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Canada's Men's Olympic Ice Hockey Team head coach Mike Babcock speaks during a news conference in Toronto January 7, 2014. Hockey Canada revealed the roster for the men's ice hockey team it will send to the Sochi Winter Olympics to defend the gold medal won on Sidney Crosby's golden goal four years ago in Vancouver. (Aaron Harris/REUTERS)
Canada's Men's Olympic Ice Hockey Team head coach Mike Babcock speaks during a news conference in Toronto January 7, 2014. Hockey Canada revealed the roster for the men's ice hockey team it will send to the Sochi Winter Olympics to defend the gold medal won on Sidney Crosby's golden goal four years ago in Vancouver. (Aaron Harris/REUTERS)

Canadian men’s Olympic hockey team unveiled Add to ...

As always, most of the immediate questions about Canada’s men’s Olympic hockey team – unveiled during a glitzy press conference in Toronto Tuesday morning and broadcast live on two sports networks  – centered not on who made the club, but who didn’t.

The usual predictable suspects were all there when they raised the curtain on the 2014 team that will try to defend the Olympic gold medal won in Vancouver in 2010: The Pittsburgh Penguins’ Sidney Crosby and the Chicago Blackhawks’ Jonathan Toews lead a strong contingent down the middle that also included the Anaheim Ducks’ Ryan Getzlaf, the New York Islanders’ John Tavares and the Boston Bruins’ Patrice Bergeron.

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The defence will rely heavily on a trio of holdovers who played so well for the 2010 gold-medal team – Duncan Keith, Drew Doughty and Shea Weber – along with the St. Louis Blues’ duo of Jay Bouwmeester and Alex Pietrangelo and stay-at-home defenceman Marc-Edouard Vlasic of the San Jose Sharks.

After much debate throughout the fall, the Montreal Canadiens’ P.K. Subban did make the team after all, his ability to be a game changer on offence overcoming any concerns they might have had about his tendency to make defensive errors in his own zone.

As expected, the goaltending will be in the hands of the Canadiens’ Carey Price and the Canucks’ Roberto Luongo, while the nod for the No. 3 job went to Mike Smith of the Phoenix Coyotes.

Among the most prominent absentees up front was a trio of centres – the San Jose Sharks’ centre Joe Thornton, the Los Angeles Kings’ Mike Richards and the Carolina Hurricanes’ Eric Staal – all of whom played for the Canadian team that won the gold medal in 2010.

From a purely personal point of view, the most difficult choice for Steve Yzerman, the team’s executive director, was leaving Martin St. Louis off the roster. St. Louis plays for Yzerman with the Tampa Bay Lightning and is the reigning Art Ross Trophy winner, who is in the midst of another fine season, even after his regular linemate, Steven Stamkos got injured.

Yzerman acknowledged that leaving St. Louis  off the team was "personally, a very difficult decision. Honestly, regardless of whether I'm with the Tampa organization or not, he's a tremendous hockey player whose played outstanding hockey for us this year."

Stamkos, who was leading the NHL in scoring when he broke his leg back in November, is on the team, but his participation in Sochi will be determined largely by the speed of his recovery this month. If Stamkos isn’t physically cleared to play, Canada has the option of substituting him out up to 24 hours before its first game against Norway on Feb. 13.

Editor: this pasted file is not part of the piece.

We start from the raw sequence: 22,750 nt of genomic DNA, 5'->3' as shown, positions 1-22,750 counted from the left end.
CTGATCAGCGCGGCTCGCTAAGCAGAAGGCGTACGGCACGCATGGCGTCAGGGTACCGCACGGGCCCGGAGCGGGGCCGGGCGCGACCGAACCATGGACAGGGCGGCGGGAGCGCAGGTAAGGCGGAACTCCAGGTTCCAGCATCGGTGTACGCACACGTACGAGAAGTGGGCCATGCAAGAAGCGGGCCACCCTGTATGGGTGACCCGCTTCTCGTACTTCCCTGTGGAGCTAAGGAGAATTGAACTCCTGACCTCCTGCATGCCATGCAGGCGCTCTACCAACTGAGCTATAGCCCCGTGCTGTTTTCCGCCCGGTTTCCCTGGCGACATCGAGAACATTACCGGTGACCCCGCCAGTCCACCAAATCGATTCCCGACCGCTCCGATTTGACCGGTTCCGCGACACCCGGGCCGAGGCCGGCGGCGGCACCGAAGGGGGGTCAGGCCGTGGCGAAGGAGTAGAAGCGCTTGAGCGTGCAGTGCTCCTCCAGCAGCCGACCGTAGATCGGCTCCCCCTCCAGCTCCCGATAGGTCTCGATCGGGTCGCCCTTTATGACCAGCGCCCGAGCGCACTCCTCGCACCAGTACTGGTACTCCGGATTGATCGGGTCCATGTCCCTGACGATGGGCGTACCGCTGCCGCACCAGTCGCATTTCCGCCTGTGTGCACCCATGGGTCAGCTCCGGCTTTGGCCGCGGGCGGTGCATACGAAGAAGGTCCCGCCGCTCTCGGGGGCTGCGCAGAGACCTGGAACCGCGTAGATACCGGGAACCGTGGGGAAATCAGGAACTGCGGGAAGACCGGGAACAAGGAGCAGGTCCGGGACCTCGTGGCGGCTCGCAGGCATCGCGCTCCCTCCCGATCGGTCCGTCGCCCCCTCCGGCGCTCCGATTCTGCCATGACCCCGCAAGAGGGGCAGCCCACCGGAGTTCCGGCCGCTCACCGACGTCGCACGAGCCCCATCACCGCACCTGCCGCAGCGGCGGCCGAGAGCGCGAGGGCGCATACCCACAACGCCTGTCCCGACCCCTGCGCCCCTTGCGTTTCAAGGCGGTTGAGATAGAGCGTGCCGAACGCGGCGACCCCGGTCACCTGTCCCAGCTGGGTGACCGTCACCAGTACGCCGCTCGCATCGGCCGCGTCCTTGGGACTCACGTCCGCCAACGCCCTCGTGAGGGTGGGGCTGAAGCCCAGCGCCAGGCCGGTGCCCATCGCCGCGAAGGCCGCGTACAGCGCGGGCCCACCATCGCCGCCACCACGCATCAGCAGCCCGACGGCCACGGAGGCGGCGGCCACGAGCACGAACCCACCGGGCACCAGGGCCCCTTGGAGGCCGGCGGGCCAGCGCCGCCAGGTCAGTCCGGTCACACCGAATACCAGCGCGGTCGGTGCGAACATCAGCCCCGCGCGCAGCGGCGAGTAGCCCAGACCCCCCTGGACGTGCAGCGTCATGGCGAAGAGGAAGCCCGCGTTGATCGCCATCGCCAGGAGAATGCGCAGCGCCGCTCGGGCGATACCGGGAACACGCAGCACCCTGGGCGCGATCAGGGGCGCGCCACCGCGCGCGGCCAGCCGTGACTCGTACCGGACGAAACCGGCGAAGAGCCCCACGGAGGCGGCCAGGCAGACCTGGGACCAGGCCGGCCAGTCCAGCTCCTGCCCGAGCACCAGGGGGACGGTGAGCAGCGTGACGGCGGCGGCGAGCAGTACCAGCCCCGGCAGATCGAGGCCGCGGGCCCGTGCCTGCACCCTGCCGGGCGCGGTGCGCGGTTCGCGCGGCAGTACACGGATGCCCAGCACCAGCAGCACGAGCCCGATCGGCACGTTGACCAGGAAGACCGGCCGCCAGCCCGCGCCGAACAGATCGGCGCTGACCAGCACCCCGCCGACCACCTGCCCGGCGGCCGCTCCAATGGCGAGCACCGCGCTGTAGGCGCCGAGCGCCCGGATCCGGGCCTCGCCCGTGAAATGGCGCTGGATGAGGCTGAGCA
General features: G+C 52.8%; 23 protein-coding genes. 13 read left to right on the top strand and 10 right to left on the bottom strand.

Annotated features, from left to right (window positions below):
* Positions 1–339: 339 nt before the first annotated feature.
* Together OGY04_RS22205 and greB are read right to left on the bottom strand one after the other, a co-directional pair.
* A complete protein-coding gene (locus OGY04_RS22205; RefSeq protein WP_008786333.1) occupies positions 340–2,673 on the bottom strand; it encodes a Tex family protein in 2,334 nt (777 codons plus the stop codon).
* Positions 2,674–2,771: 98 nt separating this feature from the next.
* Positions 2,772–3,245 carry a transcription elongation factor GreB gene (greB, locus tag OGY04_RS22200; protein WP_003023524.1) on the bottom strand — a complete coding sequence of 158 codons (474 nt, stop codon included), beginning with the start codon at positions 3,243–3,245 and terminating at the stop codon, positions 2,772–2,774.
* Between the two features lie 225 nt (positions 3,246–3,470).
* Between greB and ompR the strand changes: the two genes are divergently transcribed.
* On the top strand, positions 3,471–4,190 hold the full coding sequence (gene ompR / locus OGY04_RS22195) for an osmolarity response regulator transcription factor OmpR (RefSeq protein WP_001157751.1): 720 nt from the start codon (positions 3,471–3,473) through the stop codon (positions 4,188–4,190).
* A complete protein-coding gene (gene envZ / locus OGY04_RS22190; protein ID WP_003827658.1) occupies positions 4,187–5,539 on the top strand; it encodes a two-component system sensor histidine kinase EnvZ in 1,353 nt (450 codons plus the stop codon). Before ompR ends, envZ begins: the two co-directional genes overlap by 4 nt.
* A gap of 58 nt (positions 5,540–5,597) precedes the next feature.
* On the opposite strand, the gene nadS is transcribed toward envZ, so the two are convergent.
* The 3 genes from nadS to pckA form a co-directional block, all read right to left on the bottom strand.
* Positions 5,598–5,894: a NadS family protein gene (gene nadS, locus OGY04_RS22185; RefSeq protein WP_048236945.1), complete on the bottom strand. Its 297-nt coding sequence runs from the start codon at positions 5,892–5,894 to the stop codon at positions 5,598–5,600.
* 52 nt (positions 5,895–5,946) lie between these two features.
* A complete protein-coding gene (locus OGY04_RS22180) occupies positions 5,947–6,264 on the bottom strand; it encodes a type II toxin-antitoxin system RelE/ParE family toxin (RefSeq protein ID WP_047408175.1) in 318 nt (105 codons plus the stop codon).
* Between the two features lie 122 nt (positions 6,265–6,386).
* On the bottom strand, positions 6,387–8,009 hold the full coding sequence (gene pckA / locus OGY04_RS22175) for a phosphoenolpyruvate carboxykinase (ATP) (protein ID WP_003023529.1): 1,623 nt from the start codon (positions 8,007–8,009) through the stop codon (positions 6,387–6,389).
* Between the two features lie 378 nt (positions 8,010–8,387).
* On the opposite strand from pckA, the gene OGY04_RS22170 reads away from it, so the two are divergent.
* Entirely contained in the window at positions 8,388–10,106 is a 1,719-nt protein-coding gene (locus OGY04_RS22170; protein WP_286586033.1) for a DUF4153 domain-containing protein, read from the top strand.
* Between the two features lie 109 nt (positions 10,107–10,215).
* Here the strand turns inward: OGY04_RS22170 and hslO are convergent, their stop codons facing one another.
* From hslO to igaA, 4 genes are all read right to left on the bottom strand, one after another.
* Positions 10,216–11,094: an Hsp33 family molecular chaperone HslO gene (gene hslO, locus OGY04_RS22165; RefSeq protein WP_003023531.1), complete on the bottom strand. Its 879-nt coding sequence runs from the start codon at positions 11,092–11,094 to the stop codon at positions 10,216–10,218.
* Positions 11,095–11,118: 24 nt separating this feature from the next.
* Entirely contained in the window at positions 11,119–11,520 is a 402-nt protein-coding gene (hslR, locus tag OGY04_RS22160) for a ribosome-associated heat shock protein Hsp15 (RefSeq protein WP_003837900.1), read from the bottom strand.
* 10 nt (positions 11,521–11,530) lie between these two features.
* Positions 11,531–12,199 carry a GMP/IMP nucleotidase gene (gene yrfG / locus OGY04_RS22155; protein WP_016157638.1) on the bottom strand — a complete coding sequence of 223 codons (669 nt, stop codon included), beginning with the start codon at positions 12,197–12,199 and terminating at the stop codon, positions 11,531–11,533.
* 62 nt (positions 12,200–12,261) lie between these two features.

Also failing to make the final roster were some of the NHL’s highest-scoring players: the Philadelphia Flyers’ Claude Giroux, the Sharks’ Logan Couture, the Dallas Stars’ Tyler Seguin, plus the Edmonton Oilers’ young scoring stars, Taylor Hall and Jordan Eberle.

Thornton is tied for fourth overall in the NHL scoring race and leads the league in assists, while Seguin and Hall are tied for 15th and Duchene and Giroux are both among the 16 Canadian-born players currently residing in the top 30.

Other forwards who attended the summer’s orientation camp in Calgary this summer, but failed to qualify for the final roster included Andrew Ladd (Winnipeg), Milan Lucic and Brad Marchand (Boston), James Neal (Pittsburgh) and Jordan Staal (Carolina). The Dallas Stars’ Jamie Benn didn’t get an invitation to the camp, but against long odds, fought his way onto the roster as one of its four left wingers.

For some, the two most surprising selections might have been Los Angeles Kings’ right winger Jeff Carter, who was mentioned on only a handful of shadow rosters, but made it because of his scoring ability; and Sharks’ left winger Patrick Marleau, who had a quiet performance for Canada in 2010, but is prized for his speed, versatility and penalty-killing ability.

Overall, there is a depth to Canada’s talent pool that will always create controversies when these teams are named, something that Yzerman knows and understands only too well.

Yzerman, who made the final decisions in consultation with fellow NHL GMs Doug Armstrong, Peter Chiarelli, Ken Holland and the Oilers’ VP of hockey operations, Kevin Lowe, knows that the second-guessing will last until the gold medal is awarded – and at that point, they either made the correct decisions because they won or they left themselves open to second-guessing because they didn’t.

It can be an awkward, difficult, challenging process – with no real bad options, only too many good ones.

Yzerman seemed nervous for a moment when he stepped to the podium and briefly lost his train of thought when discussing how close it was for Canada to win in 2010 - an overtime game against the U.S. - and how the competition has become even more formidable ever since.

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